We have cats. (Okay, so that’s not news or blog worthy, but let me explain).
Our cats love to look out the window, and will destroy anything in their way of doing so. You see here the status of the poor blinds in my office. The ones in the living room are bad too and we had to completely take down the ones in the kitchen because they were completely destroyed.
What happened to the blinds was painful for my wife and I, because at the time they were new. We enjoyed them. They kept out the hot afternoon sun, and for what it’s worth, helped us feel more safe in our house, no one could look in.
But we finally accepted that they were broken, but also determined that we didn’t need to rush to fix them and have nice ones up.
And so we live with mostly functioning, mostly intact blinds.
I think we can learn something from my cats and these broken blinds.
Behind these broken blinds are broken people. I’m not always a perfect husband, father, pastor, or friend. I get angry, I can be mean, I can say a harsh word, and now to some degree you can all see that. I can’t hind behind broken blinds.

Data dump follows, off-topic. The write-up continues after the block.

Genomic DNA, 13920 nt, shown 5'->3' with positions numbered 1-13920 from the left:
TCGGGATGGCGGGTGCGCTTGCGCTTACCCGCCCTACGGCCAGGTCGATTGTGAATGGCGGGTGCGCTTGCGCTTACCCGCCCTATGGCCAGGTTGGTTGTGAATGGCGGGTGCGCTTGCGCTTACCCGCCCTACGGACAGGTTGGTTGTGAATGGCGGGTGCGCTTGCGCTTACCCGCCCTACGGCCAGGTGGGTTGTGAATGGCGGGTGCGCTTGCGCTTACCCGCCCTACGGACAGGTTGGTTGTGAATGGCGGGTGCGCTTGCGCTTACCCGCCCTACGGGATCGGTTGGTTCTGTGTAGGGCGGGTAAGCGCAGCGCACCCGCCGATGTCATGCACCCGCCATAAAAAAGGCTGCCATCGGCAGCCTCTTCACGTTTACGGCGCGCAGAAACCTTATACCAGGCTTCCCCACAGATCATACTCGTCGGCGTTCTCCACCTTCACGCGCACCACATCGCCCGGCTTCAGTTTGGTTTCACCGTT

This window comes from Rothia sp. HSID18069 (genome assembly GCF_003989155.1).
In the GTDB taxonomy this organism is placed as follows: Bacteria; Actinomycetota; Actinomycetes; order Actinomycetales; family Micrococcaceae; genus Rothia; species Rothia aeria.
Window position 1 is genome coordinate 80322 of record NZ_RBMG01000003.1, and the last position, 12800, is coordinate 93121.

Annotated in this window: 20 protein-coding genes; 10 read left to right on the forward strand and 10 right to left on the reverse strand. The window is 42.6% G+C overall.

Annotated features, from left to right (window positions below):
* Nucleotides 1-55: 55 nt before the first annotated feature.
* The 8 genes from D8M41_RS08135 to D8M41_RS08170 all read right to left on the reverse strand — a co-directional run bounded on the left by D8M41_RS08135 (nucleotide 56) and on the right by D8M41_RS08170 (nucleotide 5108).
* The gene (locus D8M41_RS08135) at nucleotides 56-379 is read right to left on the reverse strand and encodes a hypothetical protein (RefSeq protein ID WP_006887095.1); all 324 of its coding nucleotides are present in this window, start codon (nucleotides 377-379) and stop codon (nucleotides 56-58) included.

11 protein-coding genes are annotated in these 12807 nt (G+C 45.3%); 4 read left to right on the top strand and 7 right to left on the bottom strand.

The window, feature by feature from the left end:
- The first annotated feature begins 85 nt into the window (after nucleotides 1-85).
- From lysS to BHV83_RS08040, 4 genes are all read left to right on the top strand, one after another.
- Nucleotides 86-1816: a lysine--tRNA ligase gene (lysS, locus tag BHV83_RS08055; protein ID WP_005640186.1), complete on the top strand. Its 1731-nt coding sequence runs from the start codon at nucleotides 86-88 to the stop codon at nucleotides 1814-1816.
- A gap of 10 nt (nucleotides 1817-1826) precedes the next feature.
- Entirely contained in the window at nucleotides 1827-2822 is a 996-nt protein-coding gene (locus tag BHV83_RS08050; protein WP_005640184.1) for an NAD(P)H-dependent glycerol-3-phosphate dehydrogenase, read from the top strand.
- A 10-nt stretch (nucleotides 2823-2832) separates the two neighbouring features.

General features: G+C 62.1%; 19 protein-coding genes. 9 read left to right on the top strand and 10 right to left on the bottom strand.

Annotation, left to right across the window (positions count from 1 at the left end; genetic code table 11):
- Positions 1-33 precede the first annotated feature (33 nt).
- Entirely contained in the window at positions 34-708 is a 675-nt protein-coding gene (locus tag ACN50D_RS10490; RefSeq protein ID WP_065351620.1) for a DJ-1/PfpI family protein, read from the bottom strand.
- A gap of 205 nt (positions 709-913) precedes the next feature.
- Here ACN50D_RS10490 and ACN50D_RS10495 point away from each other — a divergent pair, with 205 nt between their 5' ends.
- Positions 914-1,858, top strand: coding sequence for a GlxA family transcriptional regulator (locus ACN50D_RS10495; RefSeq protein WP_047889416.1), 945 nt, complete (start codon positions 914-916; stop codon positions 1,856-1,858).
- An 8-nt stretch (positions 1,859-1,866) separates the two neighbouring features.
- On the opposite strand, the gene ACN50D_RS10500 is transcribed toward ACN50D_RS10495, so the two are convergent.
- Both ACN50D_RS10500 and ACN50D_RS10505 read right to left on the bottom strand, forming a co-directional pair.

But too often in the church, and in our relationships in general, we try to hide behind good blinds. When we are being an extraordinarily nice person, have accomplished something great, or want to show off, we can open them up and let the world see us at our best. But when we want to hide, get away from everything, be mean, or put someone down, we can draw the blinds and hide within ourselves.
And so week after week people show up into our lives, our churches, and our home groups and only see the best possible versions of ourselves, and they start to wonder, “Is this place for me? I’m broken, hurt, and struggling and these people don’t seem to be any of those things.”
What the friends, families, and neighbors around us need to see is not a perfect, have-it-all-together-gee-aren’t-I-a-nice person. They need to see real, authentic faith. Faith that struggles and doubts. Faith that doesn’t have it all together. Faith that can say, “I may not know it all or have it all together, but Jesus is faithful.”
I hear two common things from people when it comes to wanting to live on mission and share their faith, that I think need to be challenged.
For many, tomorrow will ‘be church.’ It will also be an opportunity to stand shoulder to shoulder with brothers, sisters, and seekers to say, “We don’t have it all together but we do have Jesus, and that’s enough.” It’s a chance for the people of God to open the blinds and let people into their lives, all parts of it, the good, the bad, and the ugly, and together to seek Christ, to experience his peace and reconciliation, and to grow in faith, love, and justice.